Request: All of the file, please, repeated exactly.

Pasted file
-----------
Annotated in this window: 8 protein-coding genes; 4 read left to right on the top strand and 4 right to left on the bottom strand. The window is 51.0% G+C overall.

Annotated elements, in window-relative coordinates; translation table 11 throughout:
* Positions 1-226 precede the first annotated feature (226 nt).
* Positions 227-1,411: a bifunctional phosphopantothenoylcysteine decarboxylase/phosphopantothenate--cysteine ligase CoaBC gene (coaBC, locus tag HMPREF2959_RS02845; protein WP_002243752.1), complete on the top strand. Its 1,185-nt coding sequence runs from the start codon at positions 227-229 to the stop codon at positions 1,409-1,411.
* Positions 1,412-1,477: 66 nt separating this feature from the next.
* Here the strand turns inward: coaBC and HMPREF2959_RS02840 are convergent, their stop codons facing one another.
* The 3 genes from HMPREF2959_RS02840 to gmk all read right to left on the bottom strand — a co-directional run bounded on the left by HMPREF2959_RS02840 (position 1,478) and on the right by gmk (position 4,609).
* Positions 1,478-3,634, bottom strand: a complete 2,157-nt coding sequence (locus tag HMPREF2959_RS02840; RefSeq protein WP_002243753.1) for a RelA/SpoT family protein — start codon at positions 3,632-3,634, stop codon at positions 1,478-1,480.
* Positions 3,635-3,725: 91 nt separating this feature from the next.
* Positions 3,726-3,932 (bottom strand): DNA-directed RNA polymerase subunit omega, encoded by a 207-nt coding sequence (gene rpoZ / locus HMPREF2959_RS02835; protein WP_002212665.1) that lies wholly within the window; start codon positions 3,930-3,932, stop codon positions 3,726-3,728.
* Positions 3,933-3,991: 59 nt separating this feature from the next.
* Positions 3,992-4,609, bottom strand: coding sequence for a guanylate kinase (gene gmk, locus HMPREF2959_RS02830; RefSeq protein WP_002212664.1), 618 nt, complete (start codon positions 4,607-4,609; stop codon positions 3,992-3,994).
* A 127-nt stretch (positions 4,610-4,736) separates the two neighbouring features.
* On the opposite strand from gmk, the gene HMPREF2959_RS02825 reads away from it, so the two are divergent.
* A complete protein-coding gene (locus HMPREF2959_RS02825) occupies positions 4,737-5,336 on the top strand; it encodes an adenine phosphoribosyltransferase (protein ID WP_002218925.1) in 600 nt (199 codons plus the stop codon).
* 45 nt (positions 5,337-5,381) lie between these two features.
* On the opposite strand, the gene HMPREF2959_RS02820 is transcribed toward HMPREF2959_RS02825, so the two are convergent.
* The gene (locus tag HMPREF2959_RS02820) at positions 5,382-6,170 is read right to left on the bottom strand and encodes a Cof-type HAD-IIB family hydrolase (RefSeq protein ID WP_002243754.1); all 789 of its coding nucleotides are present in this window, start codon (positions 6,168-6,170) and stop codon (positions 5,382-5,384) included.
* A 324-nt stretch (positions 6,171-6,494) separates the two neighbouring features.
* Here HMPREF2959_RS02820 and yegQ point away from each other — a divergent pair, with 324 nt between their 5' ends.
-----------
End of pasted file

Annotated in this window: 8 protein-coding genes; 4 read left to right on the top strand and 4 right to left on the bottom strand. The window is 51.0% G+C overall.

Annotated elements, in window-relative coordinates; translation table 11 throughout:
* Positions 1-226 precede the first annotated feature (226 nt).
* Positions 227-1,411: a bifunctional phosphopantothenoylcysteine decarboxylase/phosphopantothenate--cysteine ligase CoaBC gene (coaBC, locus tag HMPREF2959_RS02845; protein WP_002243752.1), complete on the top strand. Its 1,185-nt coding sequence runs from the start codon at positions 227-229 to the stop codon at positions 1,409-1,411.
* Positions 1,412-1,477: 66 nt separating this feature from the next.
* Here the strand turns inward: coaBC and HMPREF2959_RS02840 are convergent, their stop codons facing one another.
* The 3 genes from HMPREF2959_RS02840 to gmk all read right to left on the bottom strand — a co-directional run bounded on the left by HMPREF2959_RS02840 (position 1,478) and on the right by gmk (position 4,609).
* Positions 1,478-3,634, bottom strand: a complete 2,157-nt coding sequence (locus tag HMPREF2959_RS02840; RefSeq protein WP_002243753.1) for a RelA/SpoT family protein — start codon at positions 3,632-3,634, stop codon at positions 1,478-1,480.
* Positions 3,635-3,725: 91 nt separating this feature from the next.
* Positions 3,726-3,932 (bottom strand): DNA-directed RNA polymerase subunit omega, encoded by a 207-nt coding sequence (gene rpoZ / locus HMPREF2959_RS02835; protein WP_002212665.1) that lies wholly within the window; start codon positions 3,930-3,932, stop codon positions 3,726-3,728.
* Positions 3,933-3,991: 59 nt separating this feature from the next.
* Positions 3,992-4,609, bottom strand: coding sequence for a guanylate kinase (gene gmk, locus HMPREF2959_RS02830; RefSeq protein WP_002212664.1), 618 nt, complete (start codon positions 4,607-4,609; stop codon positions 3,992-3,994).
* A 127-nt stretch (positions 4,610-4,736) separates the two neighbouring features.
* On the opposite strand from gmk, the gene HMPREF2959_RS02825 reads away from it, so the two are divergent.
* A complete protein-coding gene (locus HMPREF2959_RS02825) occupies positions 4,737-5,336 on the top strand; it encodes an adenine phosphoribosyltransferase (protein ID WP_002218925.1) in 600 nt (199 codons plus the stop codon).
* 45 nt (positions 5,337-5,381) lie between these two features.
* On the opposite strand, the gene HMPREF2959_RS02820 is transcribed toward HMPREF2959_RS02825, so the two are convergent.
* The gene (locus tag HMPREF2959_RS02820) at positions 5,382-6,170 is read right to left on the bottom strand and encodes a Cof-type HAD-IIB family hydrolase (RefSeq protein ID WP_002243754.1); all 789 of its coding nucleotides are present in this window, start codon (positions 6,168-6,170) and stop codon (positions 5,382-5,384) included.
* A 324-nt stretch (positions 6,171-6,494) separates the two neighbouring features.
* Here HMPREF2959_RS02820 and yegQ point away from each other — a divergent pair, with 324 nt between their 5' ends.